Parrotfish are colorful fish. They live around coral reefs. Parrotfish get their name from the way their teeth are shaped. Their teeth resemble the beak of a parrot.
Parrotfish eat algae found on the surface of the rocks. They also use their teeth to bite small pieces of coral to get to the soft coral polyps that grow on the corals surface. These organisms live in colonies containing more than one hundred polyps connected to one another. Inside the polyp cells are single-celled algae called zooxanthellae. These Zooxanthelae cells are what the Parrotfish are hunting when they eat coral bits. If the parrotfish eats some of the coral it is ground by the crushing movement of special teeth that are in their throats. These grinding teeth are called pharyngeal mill. The crushed items are digested and the waste is returned to the reef as white coral sand. Some fish return to the same place to deposit this sandy material that become small hills of sand. By estimate Parrotfish can deposit as much as one ton of coral sand per acre of reef every year.
Parrotfish live in the Atlantic, Mediterranean, Caribbean and other tropical seas. There are around 80 kinds of parrotfish. The different types can be recognized by how their upper and lower teeth meet.
Two common types of Parrotfish are the Scarus and Sparisoma. Scarus, have the teeth that look most like a parrots beak. Their upper teeth stick out to cover the lower teeth. Scarus can be as long as four feet. They are bright and colorful and swim in schools. They can be found in the Atlantic and even Mediterranean Sea.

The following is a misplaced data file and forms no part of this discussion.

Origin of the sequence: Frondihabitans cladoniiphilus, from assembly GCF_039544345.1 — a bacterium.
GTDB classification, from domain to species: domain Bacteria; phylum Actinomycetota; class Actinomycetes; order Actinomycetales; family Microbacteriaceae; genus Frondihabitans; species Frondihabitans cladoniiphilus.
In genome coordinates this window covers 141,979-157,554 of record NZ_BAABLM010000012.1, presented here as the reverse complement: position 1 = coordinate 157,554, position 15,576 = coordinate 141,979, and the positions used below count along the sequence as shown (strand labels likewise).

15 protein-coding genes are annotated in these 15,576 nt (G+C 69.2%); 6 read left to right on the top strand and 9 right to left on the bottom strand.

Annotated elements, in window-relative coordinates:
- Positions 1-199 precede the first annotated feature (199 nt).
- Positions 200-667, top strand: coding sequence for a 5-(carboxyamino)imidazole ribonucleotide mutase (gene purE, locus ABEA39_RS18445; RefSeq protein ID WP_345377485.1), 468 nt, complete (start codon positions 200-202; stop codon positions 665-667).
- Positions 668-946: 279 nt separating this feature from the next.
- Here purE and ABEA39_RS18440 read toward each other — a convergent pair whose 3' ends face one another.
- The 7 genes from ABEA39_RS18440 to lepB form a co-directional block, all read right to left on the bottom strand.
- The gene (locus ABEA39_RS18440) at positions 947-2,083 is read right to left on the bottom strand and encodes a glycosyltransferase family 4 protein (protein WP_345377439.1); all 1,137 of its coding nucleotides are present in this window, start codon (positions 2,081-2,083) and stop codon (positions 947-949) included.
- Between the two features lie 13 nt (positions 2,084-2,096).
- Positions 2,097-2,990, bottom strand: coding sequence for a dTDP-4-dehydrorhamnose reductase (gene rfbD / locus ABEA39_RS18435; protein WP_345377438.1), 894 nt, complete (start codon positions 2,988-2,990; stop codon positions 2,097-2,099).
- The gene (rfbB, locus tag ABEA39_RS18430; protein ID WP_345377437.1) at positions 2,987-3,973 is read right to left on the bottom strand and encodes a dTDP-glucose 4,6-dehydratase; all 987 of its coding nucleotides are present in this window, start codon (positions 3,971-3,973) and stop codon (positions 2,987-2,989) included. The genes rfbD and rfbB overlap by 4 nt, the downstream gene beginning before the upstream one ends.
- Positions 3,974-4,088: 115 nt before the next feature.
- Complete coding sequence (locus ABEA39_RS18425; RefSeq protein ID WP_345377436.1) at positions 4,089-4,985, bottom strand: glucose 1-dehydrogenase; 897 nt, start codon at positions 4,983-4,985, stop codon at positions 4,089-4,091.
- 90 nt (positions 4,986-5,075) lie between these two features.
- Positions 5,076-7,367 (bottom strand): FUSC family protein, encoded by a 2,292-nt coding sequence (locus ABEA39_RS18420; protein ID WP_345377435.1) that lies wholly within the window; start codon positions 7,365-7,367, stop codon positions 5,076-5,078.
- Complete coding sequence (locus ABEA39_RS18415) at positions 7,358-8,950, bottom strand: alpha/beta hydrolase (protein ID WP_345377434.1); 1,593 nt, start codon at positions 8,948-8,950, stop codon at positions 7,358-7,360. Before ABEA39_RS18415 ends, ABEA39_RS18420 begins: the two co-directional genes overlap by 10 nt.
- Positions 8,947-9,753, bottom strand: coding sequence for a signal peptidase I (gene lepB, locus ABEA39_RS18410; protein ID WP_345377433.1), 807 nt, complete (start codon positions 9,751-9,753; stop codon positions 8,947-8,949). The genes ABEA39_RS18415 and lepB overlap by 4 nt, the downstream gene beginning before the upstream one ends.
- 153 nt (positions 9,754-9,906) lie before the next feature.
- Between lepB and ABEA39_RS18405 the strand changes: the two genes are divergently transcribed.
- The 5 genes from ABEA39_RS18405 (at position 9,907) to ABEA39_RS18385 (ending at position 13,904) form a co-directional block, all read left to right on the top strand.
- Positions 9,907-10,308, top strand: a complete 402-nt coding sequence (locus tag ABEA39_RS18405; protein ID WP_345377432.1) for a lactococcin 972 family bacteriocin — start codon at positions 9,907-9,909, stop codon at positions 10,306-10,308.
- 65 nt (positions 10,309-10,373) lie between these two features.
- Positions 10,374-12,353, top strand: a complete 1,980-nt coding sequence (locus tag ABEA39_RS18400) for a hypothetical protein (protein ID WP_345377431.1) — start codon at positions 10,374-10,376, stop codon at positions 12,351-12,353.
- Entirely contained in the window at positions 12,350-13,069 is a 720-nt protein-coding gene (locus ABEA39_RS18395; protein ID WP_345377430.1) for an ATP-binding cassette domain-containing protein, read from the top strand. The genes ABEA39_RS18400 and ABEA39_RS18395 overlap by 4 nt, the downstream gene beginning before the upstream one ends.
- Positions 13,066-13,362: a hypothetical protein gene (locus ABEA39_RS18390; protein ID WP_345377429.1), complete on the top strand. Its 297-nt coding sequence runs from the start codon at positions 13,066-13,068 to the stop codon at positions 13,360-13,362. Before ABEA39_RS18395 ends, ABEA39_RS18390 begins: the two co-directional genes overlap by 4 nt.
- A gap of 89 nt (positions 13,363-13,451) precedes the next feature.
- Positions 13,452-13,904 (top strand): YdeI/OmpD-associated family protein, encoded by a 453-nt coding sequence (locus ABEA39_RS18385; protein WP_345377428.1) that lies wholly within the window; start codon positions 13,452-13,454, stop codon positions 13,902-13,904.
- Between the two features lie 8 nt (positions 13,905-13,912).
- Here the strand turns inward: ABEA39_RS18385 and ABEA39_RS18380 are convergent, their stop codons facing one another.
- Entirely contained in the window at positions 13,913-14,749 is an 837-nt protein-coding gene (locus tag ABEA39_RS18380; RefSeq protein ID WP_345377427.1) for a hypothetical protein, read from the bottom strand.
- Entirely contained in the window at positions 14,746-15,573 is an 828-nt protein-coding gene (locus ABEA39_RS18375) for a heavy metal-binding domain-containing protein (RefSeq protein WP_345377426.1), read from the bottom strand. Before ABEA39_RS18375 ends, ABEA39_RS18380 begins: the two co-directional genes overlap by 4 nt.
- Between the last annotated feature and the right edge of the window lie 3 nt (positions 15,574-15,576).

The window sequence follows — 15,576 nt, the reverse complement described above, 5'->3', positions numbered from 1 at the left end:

The upper teeth of the Sparisoma fit into their lower teeth. These are smaller fish usually less than one foot in length. They are not as colorful as Scarus and come in shades of red, brown and gray. Sparisoma are found in the Caribbean Sea.
Two smaller types of Parrotfish, known as Cryptotomus and Nicholsina, are shaped like tubes and do not have overlapping teeth. Their teeth are more separate and are not fused together like a beak.
Most Parrotfish have large thick scales. Some types of Parrotfish scales are large enough to stop a spear. Their scales are used to decorate baskets and shellflower arrangements. Some Parrotfish in the Caribbean are eaten. In Hawaii they are called ohu, palukaluka and lauia and are eaten raw.
At night parrotfish sleep on the reef bottom. Some bury in the sand and cover themselves with something called a mucus cocoon. It takes about 30 minutes to secret the cacoon and it seems to keep other animals like their enemy, the moray eel, from smelling the parrotfish.
Parrotfish can produce eggs (spawn) all year long. Eggs are more plentifully produced during the summer months however. Some parrotfish move to certain areas to spawn, usually in the deeper parts of the reef. After spawning the fish return to the shallow water at night. After being fertilized eggs take 25 hours to hatch. The small parrotfish larvae are very small. They are only 1.7mm long and have no eyes, color or mouth. Their mouth forms about 3 days after hatching.
|Home||Sea Plants||Sea Animals||Biographies||Guestbook||Message board|